This example may seem silly, but try running health care reform through the same model. To have an impact, your messaging must account for all of the stages described. First, you need messages that get your audience excited and cause them to embrace the change. Then, the messaging must keep them excited and help them hold their resolve, even as more details come into play. As you move forward with your efforts, you must continuously remind your audience why change is a good thing. And most importantly, once you reach your goals, your messaging needs to continue to reinforce that your audience did the right thing - minutes, weeks and even months after it happens. Creating lasting change requires strong communications throughout all stages - particularly the last one.
After all, hair can grow back.
Coming Soon - Opportunities of Note
Spitfire Webinar: Policymaker Outreach
by Adam Rankin - Junior Account Executive
Ready to build strong relationships with policymakers that will yield big returns? As federal and state legislatures get set for summer recess, now is the perfect time to brush up on your skills for smart policymaker engagement.
On Tuesday, July 13, Spitfire's own Ed Walz will offer practical, smart strategies for turning an initial call into a lasting relationship during his Policymaker Outreach 101 webinar. With fewer distractions and greater opportunities for public events, summer offers a plethora of opportunities to connect with your policy targets. To learn more about how to leverage those opportunities, register for the session.
Web 2.What? - Cracking the Code on the Latest Trends and Tools
Back to Basics with Blogs
by Maura Zehr - Junior Account Executive
The new social media tools regularly popping up on the scene can make blogs seem downright old school. It's true that blogs were one of the first tools used to share information on the Web in a creative way - but that doesn't mean they should now be overlooked as obsolete. Whether your organization is always looking for the latest thing or has yet to dip its toes into the social media pool, blogs can be an easy, cost-effective way for nonprofits to advance their key issues and promote discussion with their target audiences.
Here are a few tips for maintaining and promoting an effective blog.
Be a reliable resource. Blogs provide new information - in the form of links, articles and commentary - on a regular basis. The more frequently a blog is updated, the more useful it becomes to donors, potential members, policymakers and others. Defenders of Wildlife, along with other environmental organizations, has used its blog as a daily resource for updates about the Gulf of Mexico oil spill and the organization's efforts in the clean up. This post features a video of a staffer in Louisiana discussing the spill's impact on wildlife.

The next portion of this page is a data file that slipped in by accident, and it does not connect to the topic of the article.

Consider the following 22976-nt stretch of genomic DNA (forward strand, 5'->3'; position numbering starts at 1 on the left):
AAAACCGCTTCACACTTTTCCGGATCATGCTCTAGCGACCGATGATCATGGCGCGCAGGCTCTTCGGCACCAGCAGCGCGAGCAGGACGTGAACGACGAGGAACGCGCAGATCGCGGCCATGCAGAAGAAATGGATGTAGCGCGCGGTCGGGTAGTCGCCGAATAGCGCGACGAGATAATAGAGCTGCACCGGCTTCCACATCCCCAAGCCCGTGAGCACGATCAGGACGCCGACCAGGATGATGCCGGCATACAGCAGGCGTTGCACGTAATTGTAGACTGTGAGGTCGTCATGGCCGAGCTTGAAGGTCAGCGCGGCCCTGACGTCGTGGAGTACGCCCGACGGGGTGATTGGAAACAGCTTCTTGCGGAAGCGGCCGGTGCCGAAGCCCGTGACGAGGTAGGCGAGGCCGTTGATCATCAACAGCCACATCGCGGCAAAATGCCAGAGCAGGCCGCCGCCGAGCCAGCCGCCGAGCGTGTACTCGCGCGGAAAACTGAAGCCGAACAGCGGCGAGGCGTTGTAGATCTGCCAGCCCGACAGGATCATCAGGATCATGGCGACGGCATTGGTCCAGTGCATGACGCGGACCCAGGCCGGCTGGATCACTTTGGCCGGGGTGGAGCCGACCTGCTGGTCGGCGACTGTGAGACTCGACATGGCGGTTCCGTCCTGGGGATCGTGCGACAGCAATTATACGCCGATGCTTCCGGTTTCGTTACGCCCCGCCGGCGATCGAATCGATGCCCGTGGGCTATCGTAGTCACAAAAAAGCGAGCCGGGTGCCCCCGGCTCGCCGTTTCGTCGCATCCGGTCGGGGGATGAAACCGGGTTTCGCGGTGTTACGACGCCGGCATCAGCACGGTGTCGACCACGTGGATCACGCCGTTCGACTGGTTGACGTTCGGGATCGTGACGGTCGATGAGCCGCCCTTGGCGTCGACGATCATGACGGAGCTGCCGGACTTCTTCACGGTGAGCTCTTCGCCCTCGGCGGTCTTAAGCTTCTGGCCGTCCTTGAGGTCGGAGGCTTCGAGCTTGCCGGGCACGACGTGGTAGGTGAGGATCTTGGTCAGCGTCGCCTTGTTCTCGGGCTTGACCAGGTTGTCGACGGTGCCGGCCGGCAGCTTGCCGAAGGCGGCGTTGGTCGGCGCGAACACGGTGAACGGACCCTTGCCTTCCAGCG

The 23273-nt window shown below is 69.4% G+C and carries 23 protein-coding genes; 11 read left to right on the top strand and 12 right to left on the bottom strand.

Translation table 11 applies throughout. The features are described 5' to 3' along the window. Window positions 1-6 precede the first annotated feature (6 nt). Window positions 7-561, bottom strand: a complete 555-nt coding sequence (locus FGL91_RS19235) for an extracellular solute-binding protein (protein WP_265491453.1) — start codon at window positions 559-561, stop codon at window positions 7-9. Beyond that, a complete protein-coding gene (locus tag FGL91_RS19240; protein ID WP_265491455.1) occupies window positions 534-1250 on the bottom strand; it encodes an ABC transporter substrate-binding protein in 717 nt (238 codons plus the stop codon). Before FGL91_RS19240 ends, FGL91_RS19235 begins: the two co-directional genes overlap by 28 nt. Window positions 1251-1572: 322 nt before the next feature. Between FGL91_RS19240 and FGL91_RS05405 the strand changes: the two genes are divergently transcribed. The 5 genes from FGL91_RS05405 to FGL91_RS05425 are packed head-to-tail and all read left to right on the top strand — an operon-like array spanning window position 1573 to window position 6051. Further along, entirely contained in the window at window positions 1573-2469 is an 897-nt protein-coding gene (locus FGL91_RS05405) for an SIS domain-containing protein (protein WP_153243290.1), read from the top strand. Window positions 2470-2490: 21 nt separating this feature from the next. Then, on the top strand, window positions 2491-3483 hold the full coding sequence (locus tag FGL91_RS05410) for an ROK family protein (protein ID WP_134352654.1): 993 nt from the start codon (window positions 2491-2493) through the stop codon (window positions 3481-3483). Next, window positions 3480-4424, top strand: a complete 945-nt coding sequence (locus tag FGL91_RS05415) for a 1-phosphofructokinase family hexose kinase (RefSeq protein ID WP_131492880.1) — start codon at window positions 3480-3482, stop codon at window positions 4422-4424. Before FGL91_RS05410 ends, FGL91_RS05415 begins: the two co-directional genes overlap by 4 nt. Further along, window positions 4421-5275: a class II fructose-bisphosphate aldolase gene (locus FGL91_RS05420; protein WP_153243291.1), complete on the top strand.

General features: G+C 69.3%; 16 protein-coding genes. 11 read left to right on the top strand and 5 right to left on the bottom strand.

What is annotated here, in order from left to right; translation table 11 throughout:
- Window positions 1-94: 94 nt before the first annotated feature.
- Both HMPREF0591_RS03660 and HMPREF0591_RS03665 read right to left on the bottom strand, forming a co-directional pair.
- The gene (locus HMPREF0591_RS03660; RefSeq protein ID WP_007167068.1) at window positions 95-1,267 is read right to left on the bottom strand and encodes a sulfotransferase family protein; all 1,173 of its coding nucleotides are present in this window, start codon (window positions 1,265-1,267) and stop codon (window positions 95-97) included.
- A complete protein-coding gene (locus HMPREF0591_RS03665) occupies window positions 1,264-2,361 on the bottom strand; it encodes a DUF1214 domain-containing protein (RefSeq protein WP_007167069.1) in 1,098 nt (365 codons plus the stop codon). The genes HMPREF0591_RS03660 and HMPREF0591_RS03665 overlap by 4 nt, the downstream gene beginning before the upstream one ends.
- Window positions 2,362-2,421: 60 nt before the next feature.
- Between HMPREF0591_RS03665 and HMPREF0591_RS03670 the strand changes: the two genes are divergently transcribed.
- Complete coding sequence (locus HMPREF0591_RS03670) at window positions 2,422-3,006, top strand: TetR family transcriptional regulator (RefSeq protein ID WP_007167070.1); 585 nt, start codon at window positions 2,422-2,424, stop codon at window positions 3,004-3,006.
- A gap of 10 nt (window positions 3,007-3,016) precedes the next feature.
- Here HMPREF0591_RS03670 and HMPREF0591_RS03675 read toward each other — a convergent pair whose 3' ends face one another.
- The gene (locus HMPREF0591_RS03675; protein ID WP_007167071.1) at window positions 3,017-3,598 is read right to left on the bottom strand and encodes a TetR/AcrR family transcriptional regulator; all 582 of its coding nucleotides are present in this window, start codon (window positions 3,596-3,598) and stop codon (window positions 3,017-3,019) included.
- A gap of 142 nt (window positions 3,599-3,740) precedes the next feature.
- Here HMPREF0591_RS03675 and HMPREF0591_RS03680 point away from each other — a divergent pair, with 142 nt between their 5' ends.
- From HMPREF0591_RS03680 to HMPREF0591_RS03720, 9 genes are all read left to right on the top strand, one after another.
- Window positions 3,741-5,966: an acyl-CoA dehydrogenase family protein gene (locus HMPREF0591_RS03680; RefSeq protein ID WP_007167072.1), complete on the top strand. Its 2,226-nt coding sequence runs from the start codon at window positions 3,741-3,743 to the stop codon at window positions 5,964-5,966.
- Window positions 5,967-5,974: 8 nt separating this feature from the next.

Be personable. Blogs provide an opportunity for audiences to get to know an organization on a more personal level. This is helpful for any organization - especially those that focus on policy issues, which can create a challenge when trying to connect to and relate with audiences. The Georgetown University Center for Children and Families blog, Say Ahhh! features informal posts from CCF staff. The blog reads: "Here's the real scoop on our bloggers. If you want their stuffy bios, please visit our website. What you really need to know about us is that we all care so deeply about helping uninsured children and families, that we have dedicated our professional lives to fixing the health care system."
Expand your reach. In addition to linking to and posting on other blogs, nonprofits can expand their blog's reach through creative partnerships. Recently, the Capital Area Food Bank of Texas partnered with a dozen food bloggers in Austin for a week-long hunger awareness challenge, where the food bank gave the bloggers a list of the items it distributed at one of its pantries and the bloggers could only cook and eat food on the list. The bloggers wrote about the challenge each day on their blogs and the food bank also posted them. The bloggers helped expand the reach of the food bank's blog through their networks, which then furthered the organization's message of addressing hunger in the local community.
Ready to start blogging? Check out this article on Beth Kanter's blog by guest writer Frank Barry as a first step. Then, head over to Beth's new site to keep up to date with the latest and greatest social media insights.